Letters written to Titus, 1880-1912, from descendants of Robert Titus, who emigrated to Boston from London in 1635, with information on, or questions about, the Titus family; a biographical sketch of Robert C. Titus, his certifcate of election as judge of the superior court, 19 Nov. 1885, and the military commission of his father, James B. Titus, 23 Apr. 1821, signed by De. Also, several partial genealogies of the Titus family, and newspaper obituaries of family members.
Correspondence between Satterlee, of Detroit, Mich. and White, of Chelmsford, Mass., regarding Rollin White, the inventor of a revolver in which the chambers were extended through the cylinder, permitting loading of fixed ammunition at the rear. White patented his invention in 1855, and granted permission to Smith and Wesson to manufacture the revolver.
Histories of the Buffalo Evening News, ca. 1900 and undated; report regarding the investigation of the Dept. of Hospitals and Dispensaries, Buffalo, N.Y., by Dr. Haven Emerson, 1922; letter from Edward W. Drew to Edward H. Butler, re 50th anniversary of the News, 1930; a history of the old Buffalo Police headquarters, ca. 1935; reports, letters, memos, and typescripts re the development of the Buffalo Municipal Airport, 1928 and undated; a history of the Aero Club by John Van Allen, 1954; and excerpts of News articles about the North Street Cemetery scandal, 1906-1907.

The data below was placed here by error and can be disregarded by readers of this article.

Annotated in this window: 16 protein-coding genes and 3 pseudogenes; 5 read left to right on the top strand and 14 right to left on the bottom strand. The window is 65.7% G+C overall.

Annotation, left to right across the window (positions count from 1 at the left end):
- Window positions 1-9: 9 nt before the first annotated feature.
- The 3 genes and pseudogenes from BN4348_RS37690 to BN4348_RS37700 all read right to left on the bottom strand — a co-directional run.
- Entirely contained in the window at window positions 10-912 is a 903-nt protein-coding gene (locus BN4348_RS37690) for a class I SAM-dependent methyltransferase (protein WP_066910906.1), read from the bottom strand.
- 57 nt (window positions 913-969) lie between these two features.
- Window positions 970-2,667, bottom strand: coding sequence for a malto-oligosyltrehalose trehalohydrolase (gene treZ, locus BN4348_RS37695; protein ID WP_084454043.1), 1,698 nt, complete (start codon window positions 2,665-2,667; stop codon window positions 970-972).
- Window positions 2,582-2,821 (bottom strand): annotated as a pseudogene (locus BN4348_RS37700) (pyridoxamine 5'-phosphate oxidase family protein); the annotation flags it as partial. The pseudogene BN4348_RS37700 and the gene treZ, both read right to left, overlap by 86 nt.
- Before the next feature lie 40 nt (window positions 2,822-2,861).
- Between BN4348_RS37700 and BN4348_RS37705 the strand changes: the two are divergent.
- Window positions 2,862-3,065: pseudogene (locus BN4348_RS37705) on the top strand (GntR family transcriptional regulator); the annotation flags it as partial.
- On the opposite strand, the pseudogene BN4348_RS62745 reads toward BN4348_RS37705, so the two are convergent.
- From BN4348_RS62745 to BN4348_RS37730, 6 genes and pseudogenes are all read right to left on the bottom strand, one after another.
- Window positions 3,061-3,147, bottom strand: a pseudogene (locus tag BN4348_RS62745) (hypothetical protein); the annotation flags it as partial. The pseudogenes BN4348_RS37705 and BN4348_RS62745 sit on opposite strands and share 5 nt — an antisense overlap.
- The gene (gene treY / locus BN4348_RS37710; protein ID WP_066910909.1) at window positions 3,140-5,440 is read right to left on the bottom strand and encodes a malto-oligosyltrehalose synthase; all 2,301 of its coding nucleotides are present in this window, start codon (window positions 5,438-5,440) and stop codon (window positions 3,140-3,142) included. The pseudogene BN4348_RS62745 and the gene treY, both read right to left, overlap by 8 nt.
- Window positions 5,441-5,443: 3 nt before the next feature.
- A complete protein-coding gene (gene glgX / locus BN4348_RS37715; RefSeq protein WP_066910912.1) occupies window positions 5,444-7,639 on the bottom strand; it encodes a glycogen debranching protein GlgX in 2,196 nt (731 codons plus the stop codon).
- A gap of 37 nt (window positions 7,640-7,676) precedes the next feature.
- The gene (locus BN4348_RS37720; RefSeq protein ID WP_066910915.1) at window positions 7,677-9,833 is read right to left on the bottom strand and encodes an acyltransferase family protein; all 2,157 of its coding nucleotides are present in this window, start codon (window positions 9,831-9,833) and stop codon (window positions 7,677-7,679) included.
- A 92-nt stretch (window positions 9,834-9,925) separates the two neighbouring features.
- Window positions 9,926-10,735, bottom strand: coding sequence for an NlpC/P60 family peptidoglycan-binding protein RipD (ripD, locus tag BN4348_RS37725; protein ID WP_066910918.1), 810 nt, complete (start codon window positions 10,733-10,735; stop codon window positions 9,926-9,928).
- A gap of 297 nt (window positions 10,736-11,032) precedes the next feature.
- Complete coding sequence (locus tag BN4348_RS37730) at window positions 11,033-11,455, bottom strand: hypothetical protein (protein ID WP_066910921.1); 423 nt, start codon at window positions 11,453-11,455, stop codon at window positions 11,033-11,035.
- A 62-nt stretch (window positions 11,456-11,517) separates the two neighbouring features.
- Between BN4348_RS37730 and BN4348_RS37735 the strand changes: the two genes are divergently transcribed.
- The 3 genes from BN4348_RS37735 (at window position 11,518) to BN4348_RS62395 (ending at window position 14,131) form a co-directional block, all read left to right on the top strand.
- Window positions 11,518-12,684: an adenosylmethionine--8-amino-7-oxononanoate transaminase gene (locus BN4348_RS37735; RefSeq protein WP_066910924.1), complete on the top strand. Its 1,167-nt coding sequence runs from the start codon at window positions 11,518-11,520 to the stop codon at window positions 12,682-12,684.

Handwritten copies of lyrics. Note in Vol. 1 states that the songs were taught at school by the music master Mr. Miller, ca. 1875-1880. Vol. 2 and 3 are both dated 1877. Several songs in Vol. 3 have initials and signatures at end of lyrics.
Register of gentlemen and lady skaters and spectators to whom tickets were sold or given, 1860-1862; a list of members of the Buffalo Skating Club; and applications for tickets to skate on the Delaware Street skating pond.
Letters concern Clark's research on the origin of the name Point Abino (a peninsula on the northerneastern shore of Lake Erie). Also, a letter to Samson from W.H. Holmes, chief of the Bureau of American Ethnology, 3 Apr. 1907, claiming the name is not of Indian origin; a map drawn by Clark "relating to De La Salle's imaginary Ohio"; and a typescript extract from Isaac Weld's Travels through the states of North America ..., 1800.